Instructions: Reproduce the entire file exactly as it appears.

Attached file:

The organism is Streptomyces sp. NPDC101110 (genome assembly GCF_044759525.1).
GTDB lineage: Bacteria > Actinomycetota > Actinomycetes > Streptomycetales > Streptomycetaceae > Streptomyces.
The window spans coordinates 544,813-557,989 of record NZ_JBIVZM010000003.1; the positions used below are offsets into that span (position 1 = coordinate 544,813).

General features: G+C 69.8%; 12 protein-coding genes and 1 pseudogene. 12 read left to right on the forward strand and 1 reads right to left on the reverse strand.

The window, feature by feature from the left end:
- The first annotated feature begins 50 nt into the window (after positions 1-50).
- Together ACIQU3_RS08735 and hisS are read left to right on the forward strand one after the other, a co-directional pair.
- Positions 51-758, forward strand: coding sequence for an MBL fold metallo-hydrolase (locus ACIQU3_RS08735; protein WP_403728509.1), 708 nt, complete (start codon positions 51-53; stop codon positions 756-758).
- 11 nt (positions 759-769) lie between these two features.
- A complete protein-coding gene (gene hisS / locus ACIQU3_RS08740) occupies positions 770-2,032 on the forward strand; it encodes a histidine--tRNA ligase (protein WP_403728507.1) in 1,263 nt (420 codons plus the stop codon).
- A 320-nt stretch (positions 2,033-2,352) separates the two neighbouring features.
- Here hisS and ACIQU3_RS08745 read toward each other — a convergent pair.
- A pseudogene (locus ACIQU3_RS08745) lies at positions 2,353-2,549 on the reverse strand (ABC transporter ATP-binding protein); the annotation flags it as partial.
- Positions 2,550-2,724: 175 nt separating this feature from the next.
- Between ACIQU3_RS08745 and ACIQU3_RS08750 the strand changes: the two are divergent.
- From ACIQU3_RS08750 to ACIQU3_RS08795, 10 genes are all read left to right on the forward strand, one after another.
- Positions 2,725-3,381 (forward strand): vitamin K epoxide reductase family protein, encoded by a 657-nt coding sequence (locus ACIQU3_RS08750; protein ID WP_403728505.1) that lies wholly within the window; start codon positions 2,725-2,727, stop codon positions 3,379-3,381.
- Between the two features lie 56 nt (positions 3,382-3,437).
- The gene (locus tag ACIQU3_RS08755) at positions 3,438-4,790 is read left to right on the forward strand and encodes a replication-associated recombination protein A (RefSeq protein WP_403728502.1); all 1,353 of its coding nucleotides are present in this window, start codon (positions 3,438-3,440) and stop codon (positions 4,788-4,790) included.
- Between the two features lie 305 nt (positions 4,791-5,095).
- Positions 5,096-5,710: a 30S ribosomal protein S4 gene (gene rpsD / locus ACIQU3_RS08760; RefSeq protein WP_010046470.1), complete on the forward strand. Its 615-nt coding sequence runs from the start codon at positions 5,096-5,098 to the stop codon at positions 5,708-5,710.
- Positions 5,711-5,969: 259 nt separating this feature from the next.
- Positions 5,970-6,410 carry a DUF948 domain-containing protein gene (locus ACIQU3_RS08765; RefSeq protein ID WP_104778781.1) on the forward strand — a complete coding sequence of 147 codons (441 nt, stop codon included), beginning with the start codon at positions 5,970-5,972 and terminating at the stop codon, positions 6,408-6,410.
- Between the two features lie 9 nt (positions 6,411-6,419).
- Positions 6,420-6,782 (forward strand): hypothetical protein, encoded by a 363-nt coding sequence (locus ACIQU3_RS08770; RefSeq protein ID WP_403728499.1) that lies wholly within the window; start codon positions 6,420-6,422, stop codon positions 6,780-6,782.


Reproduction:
The organism is Streptomyces sp. NPDC101110 (genome assembly GCF_044759525.1).
GTDB lineage: Bacteria > Actinomycetota > Actinomycetes > Streptomycetales > Streptomycetaceae > Streptomyces.
The window spans coordinates 544,813-557,989 of record NZ_JBIVZM010000003.1; the positions used below are offsets into that span (position 1 = coordinate 544,813).

General features: G+C 69.8%; 12 protein-coding genes and 1 pseudogene. 12 read left to right on the forward strand and 1 reads right to left on the reverse strand.

The window, feature by feature from the left end:
- The first annotated feature begins 50 nt into the window (after positions 1-50).
- Together ACIQU3_RS08735 and hisS are read left to right on the forward strand one after the other, a co-directional pair.
- Positions 51-758, forward strand: coding sequence for an MBL fold metallo-hydrolase (locus ACIQU3_RS08735; protein WP_403728509.1), 708 nt, complete (start codon positions 51-53; stop codon positions 756-758).
- 11 nt (positions 759-769) lie between these two features.
- A complete protein-coding gene (gene hisS / locus ACIQU3_RS08740) occupies positions 770-2,032 on the forward strand; it encodes a histidine--tRNA ligase (protein WP_403728507.1) in 1,263 nt (420 codons plus the stop codon).
- A 320-nt stretch (positions 2,033-2,352) separates the two neighbouring features.
- Here hisS and ACIQU3_RS08745 read toward each other — a convergent pair.
- A pseudogene (locus ACIQU3_RS08745) lies at positions 2,353-2,549 on the reverse strand (ABC transporter ATP-binding protein); the annotation flags it as partial.
- Positions 2,550-2,724: 175 nt separating this feature from the next.
- Between ACIQU3_RS08745 and ACIQU3_RS08750 the strand changes: the two are divergent.
- From ACIQU3_RS08750 to ACIQU3_RS08795, 10 genes are all read left to right on the forward strand, one after another.
- Positions 2,725-3,381 (forward strand): vitamin K epoxide reductase family protein, encoded by a 657-nt coding sequence (locus ACIQU3_RS08750; protein ID WP_403728505.1) that lies wholly within the window; start codon positions 2,725-2,727, stop codon positions 3,379-3,381.
- Between the two features lie 56 nt (positions 3,382-3,437).
- The gene (locus tag ACIQU3_RS08755) at positions 3,438-4,790 is read left to right on the forward strand and encodes a replication-associated recombination protein A (RefSeq protein WP_403728502.1); all 1,353 of its coding nucleotides are present in this window, start codon (positions 3,438-3,440) and stop codon (positions 4,788-4,790) included.
- Between the two features lie 305 nt (positions 4,791-5,095).
- Positions 5,096-5,710: a 30S ribosomal protein S4 gene (gene rpsD / locus ACIQU3_RS08760; RefSeq protein WP_010046470.1), complete on the forward strand. Its 615-nt coding sequence runs from the start codon at positions 5,096-5,098 to the stop codon at positions 5,708-5,710.
- Positions 5,711-5,969: 259 nt separating this feature from the next.
- Positions 5,970-6,410 carry a DUF948 domain-containing protein gene (locus ACIQU3_RS08765; RefSeq protein ID WP_104778781.1) on the forward strand — a complete coding sequence of 147 codons (441 nt, stop codon included), beginning with the start codon at positions 5,970-5,972 and terminating at the stop codon, positions 6,408-6,410.
- Between the two features lie 9 nt (positions 6,411-6,419).
- Positions 6,420-6,782 (forward strand): hypothetical protein, encoded by a 363-nt coding sequence (locus ACIQU3_RS08770; RefSeq protein ID WP_403728499.1) that lies wholly within the window; start codon positions 6,420-6,422, stop codon positions 6,780-6,782.